and the seventh for charcuterie.

What I’ll be able to do is basically joint.

So, I’ll be able to remove this section without sawing.

What that does is that helps the life of the carcass.

I’m not sawing through something,

so I’m not generating heat, which will

cause the muscles to oxidize a little quicker.

I’m also not injecting a little bit of bone dust

into the muscle.

Now, I’m gonna remove just a little bit more

of that flank section.

You can see back here, with that skin,

this hog is hung for about seven days,

so it’s really dry.

So, that skin is pretty tough to break through.

So, I’m just moving it out of the way

because what I want to do is expose this

last vertebrae in the lumbar section.

What I’ll be able to do is the same thing.

I’ll use the weight of the animal to joint,

and not have to saw.

And, that piece just comes off fairly easily.

Then, so the last cut is to separate the belly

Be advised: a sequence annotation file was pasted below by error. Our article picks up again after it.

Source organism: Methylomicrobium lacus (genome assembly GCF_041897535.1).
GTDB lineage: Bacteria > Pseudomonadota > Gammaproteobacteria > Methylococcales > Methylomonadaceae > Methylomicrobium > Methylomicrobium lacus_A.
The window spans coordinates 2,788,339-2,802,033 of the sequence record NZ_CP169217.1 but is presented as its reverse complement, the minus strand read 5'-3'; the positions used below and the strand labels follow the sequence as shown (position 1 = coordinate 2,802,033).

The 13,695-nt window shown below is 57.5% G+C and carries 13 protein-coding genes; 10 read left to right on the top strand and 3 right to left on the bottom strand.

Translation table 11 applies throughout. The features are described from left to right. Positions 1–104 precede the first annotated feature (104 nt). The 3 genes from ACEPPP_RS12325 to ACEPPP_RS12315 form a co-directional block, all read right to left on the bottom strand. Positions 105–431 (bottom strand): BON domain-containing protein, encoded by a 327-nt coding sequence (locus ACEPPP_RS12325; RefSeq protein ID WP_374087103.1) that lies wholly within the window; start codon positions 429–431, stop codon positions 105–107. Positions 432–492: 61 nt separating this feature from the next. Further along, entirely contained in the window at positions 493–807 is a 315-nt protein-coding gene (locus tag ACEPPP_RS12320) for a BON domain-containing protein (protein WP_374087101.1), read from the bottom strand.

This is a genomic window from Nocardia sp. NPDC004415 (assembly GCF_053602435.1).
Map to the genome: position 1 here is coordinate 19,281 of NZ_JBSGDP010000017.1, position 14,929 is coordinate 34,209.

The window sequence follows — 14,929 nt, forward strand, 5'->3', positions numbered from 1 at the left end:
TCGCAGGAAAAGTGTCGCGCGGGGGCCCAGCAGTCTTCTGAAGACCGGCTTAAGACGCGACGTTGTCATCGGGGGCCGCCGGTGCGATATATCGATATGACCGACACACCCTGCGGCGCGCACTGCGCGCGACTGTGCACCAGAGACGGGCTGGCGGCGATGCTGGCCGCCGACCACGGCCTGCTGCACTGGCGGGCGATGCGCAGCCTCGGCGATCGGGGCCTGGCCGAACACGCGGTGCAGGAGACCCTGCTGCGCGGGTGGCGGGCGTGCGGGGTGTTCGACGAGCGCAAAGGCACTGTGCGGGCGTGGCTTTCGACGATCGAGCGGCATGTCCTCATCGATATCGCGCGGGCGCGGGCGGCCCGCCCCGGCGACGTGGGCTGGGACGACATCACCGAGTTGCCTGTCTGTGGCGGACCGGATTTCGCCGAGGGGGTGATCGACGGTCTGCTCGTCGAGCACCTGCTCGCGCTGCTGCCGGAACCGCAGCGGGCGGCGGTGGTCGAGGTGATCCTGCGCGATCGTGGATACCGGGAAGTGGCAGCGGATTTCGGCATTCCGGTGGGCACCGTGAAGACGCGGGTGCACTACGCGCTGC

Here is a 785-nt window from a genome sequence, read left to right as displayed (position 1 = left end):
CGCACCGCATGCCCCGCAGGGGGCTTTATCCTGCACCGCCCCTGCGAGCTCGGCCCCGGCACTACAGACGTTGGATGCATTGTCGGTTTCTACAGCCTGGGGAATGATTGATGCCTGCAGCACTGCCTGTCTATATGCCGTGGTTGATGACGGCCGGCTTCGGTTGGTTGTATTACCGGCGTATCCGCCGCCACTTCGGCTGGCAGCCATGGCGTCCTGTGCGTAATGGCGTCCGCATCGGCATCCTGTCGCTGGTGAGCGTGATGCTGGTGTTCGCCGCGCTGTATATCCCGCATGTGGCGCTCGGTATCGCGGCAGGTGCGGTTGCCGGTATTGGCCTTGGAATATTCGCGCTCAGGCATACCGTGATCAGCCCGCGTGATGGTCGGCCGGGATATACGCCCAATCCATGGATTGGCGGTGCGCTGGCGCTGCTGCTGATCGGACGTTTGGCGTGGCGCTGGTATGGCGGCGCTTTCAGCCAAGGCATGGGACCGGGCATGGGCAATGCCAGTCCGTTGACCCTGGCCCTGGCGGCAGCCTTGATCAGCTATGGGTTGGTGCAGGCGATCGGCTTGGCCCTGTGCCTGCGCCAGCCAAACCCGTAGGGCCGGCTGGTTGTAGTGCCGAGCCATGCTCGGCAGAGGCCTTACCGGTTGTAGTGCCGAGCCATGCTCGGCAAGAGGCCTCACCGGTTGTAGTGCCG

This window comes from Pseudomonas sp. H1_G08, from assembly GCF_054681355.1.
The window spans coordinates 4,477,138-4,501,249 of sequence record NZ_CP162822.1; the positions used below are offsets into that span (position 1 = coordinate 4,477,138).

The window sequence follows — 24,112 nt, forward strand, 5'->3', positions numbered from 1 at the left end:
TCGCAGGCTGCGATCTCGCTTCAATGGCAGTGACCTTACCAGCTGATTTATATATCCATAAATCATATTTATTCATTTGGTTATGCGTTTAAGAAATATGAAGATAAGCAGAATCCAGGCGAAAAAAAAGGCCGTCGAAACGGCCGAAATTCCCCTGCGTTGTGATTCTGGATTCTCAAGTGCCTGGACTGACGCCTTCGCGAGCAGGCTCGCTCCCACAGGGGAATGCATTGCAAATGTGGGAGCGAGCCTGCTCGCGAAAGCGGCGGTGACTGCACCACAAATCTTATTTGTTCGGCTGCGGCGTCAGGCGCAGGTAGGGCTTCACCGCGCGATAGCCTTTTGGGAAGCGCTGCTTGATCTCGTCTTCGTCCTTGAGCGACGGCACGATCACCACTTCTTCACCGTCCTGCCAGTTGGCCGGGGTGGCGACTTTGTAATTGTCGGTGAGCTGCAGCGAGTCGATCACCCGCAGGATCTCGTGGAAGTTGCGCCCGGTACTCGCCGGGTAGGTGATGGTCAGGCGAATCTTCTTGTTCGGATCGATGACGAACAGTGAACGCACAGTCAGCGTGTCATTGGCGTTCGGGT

from the loin section.

Here, we want to make sure that we

get a nice enough of a tail, a nice enough of a rib bone

on our pork chop without cutting our bellies

Bellies get turned into bacon.

Bacon is a great value added product for butchers.

Everybody loves bacon, so it’s definitely

within the butcher’s best interest

to have as much bacon as possible.

So these are the four primals, your shoulder,

loin, belly, and ham, along with your tenderloin,

leaf lard, kidney, and the head.

Then, from here, we’re going to break them down

into other cuts.

So, we’ve got the shoulder section here,

which consists of the butt, the picnic,

and then a hock and a trotter.

Here, what we’re doing is removing the trotter

from the rest of the arm bone.

I was planning to do zampone, but with the skin

being as dry as it was, I thought

maybe we’d joint the leg instead.

So, first, the trotter comes off.

Then, we’re gonna locate the joint between

the ulna, the radius, and the humerus.

We’ll cut across, and then we’ll use the weight

of the higher shoulder to break that piece off.

So, we’re gonna saw the picnic and the butt in half